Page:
Catch up:  The Road to Chicago (i.e. what to expect from this series)      |     Marathon Base Building     |     Week 1     |     Week 2     |     Week 3      |     Weeks 4 & 5

Week 6

I kept the theme of Week 5 intact here with another climb in weekly mileage set for Week 6.

Goal:  37 miles, just two miles shy of my biggest week ever, which happened last October.

The 37 miles as a whole didn’t intimidate me so much as the Friday/Saturday runs specifically. I had 7 miles at race pace Friday, very doable, then 15 on Saturday. Similar to Week 5’s 7/14 scenario but this time I would also throw an additional physical event in the middle on Friday night: a concert.

While I may not have been the one on stage performing, have YOU ever been able to go to a concert and stand still? Yeah me neither. I did my best though to try and dance as mildly as I could while still having fun. Legit I have never put so much effort into NOT dancing at a concert as I did that Friday but I knew I had 15 miles in the morning and the extra workout from dancing would only make it harder.

Paying the Price

Saturday rolled around, I grabbed my gear  and headed out to my starting point for a solo 15 miler. You know how long it’s been since I ran 15 miles totally alone? Ummm….neither do I.

I have been very fortunate to have training partners and/or runner friends who, while they don’t ever want to do the full long run, will join me for the latter portion. Sadly, this week my running partners also attended the concert leaving me S.O.L. for company.

Physical test: Run 15 miles on tired legs after 7 miles at pace and  jumping around like a fool at Yacht Rock Revue.

Mental test: Run 15 miles SOLO on tired legs after 7 miles at pace and  jumping around like a fool at Yacht Rock Revue.

Sure enough, miles 12 – 15 were less than fun and more water buffalo-ish, but I did it!

37 miles down, two lessons learned:

              1. Trust the training
              2. Yacht Rock is totally worth being tired the next day.

Week 7: Benchmark Runs

Benchmark 1: The 1-Mile

My training plan called for a benchmark half marathon at the end of Week 7. What it didn’t plan for, but I threw in anyways, was an additional 1-mile benchmark run at OrangeTheory (OTF) on Thursday of that week.

The last time I did a 1-mile benchmark run at OTF I came up short….by 21 seconds. This took place just two months after surgery and one month back into running. I knew it would probably be a stretch to get a new PR after such trauma and time off from running, but I would at least show up and try. I left that day feeling somewhat disappointed and INSANELY proud because, as the sign says: I gave my all.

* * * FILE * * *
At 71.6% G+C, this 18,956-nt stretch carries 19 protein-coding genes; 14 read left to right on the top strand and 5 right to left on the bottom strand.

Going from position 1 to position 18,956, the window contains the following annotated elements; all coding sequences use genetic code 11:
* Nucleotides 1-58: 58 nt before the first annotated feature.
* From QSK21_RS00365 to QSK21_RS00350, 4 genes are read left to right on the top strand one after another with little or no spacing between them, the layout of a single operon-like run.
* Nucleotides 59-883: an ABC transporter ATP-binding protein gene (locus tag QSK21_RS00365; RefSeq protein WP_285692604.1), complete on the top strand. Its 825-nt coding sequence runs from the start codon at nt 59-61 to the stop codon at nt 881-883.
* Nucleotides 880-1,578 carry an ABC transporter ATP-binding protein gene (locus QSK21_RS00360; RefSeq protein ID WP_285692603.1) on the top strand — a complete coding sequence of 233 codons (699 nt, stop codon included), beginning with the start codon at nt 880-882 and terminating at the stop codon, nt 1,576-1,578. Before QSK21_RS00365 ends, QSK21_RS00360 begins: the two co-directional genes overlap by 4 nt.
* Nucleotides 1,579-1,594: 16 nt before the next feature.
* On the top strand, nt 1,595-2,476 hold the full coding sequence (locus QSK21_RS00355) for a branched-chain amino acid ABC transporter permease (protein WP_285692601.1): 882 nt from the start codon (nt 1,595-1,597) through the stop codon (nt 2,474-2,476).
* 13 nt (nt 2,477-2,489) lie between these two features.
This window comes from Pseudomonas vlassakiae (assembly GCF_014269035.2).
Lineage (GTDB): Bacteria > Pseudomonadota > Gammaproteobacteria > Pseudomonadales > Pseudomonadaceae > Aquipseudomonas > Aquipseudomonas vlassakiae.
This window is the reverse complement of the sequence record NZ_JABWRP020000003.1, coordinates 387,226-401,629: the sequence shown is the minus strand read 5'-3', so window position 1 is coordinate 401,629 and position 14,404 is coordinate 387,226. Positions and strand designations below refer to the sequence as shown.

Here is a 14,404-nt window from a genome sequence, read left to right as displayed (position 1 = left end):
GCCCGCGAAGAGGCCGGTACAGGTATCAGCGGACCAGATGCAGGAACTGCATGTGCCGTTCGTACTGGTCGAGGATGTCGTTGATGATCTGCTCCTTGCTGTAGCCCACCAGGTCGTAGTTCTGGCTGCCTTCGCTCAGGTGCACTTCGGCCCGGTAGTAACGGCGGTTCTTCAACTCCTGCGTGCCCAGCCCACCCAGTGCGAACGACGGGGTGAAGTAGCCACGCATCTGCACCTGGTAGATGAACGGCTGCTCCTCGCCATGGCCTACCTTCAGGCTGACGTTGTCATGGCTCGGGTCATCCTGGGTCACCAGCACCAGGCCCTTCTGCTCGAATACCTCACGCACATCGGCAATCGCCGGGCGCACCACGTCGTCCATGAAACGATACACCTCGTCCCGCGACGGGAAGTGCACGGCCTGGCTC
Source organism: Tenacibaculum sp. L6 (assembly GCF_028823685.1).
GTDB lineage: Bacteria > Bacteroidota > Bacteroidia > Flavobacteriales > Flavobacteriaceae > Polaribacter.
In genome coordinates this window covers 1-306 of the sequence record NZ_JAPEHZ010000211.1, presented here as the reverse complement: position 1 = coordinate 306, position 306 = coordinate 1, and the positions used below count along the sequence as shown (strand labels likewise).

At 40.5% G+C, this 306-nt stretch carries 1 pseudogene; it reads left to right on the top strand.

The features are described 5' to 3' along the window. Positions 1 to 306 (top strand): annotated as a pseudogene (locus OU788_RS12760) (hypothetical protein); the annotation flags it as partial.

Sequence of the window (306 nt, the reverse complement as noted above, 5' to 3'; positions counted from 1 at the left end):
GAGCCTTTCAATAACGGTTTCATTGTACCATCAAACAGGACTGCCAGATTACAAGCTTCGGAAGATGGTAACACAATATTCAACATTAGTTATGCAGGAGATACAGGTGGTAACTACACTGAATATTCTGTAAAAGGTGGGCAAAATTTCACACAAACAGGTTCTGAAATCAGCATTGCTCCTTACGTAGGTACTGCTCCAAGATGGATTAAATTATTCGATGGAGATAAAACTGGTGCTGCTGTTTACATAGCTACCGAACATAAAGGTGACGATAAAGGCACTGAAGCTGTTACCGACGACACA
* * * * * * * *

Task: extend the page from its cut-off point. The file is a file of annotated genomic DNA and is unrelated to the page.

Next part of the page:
This time around I had more months of training under my belt and saw a new PR in my sights. Yet again, I came up short. This time though, by 6 seconds. Six measly little seconds. Seconds I could have probably shaved off if I had paid attention to the right metric on the treadmill while running.

Nonetheless, I gave it all I had and even though a PR didn’t happen, progress did happen. Progress in the form of 15 seconds. I’ll take it.

Benchmark 2: The Half Marathon 

I took a rest day on Friday to let my legs recover so I could give my best performance on Saturday’s half marathon distance. (I say “distance” there because it was not an official race, just a 13.1 mile run.)

This run had two goals:

                  1. See if I can hold my intended marathon pace for a consistent 13.1 miles.
                  2. Gauge how much gas I have left in the tank at the end to get a better answer to the question: Can you do that whole thing again at the same pace?

Number 1 didn’t really worry me at all because while I hadn’t pushed myself to that distance at that pace in a while, my full  marathon pace is slower than my half  marathon pace so this would be attainable.

Number 2 on the other hand, well that’s the real kicker. I set the intended race pace range into my watch and off I ran. Despite seriously identifying with Goldilocks throughout the whole run, (i.e. my watch beeping at me “too fast”, “too slow”, “in range”) I got it done AND I felt like I had more to give.

If I can keep on top of my training, I’m looking at anywhere from a 15 to 30 minute PR in Chicago🤞🏻

(Note: That is a HUGE amount and 100% contingent on whether I can keep my head together after mile 21.)


Channing Muller is an award winning marketing & public relations consultant and the principal of DCM Communications, based out of Chicago. She works with event professionals and business owners to grow and scale their businesses with refined marketing strategies developed through one-on-one and group consulting, customized marketing programs and public relations. She has been named a "25 Young Event Pro to Watch" by Special Events magazine and "40 Under 40" by Connect Meetings. Channing is an avid runner, lover of Labrador Retrievers, good food, delicious drinks, and an advocate for the American Heart Association.

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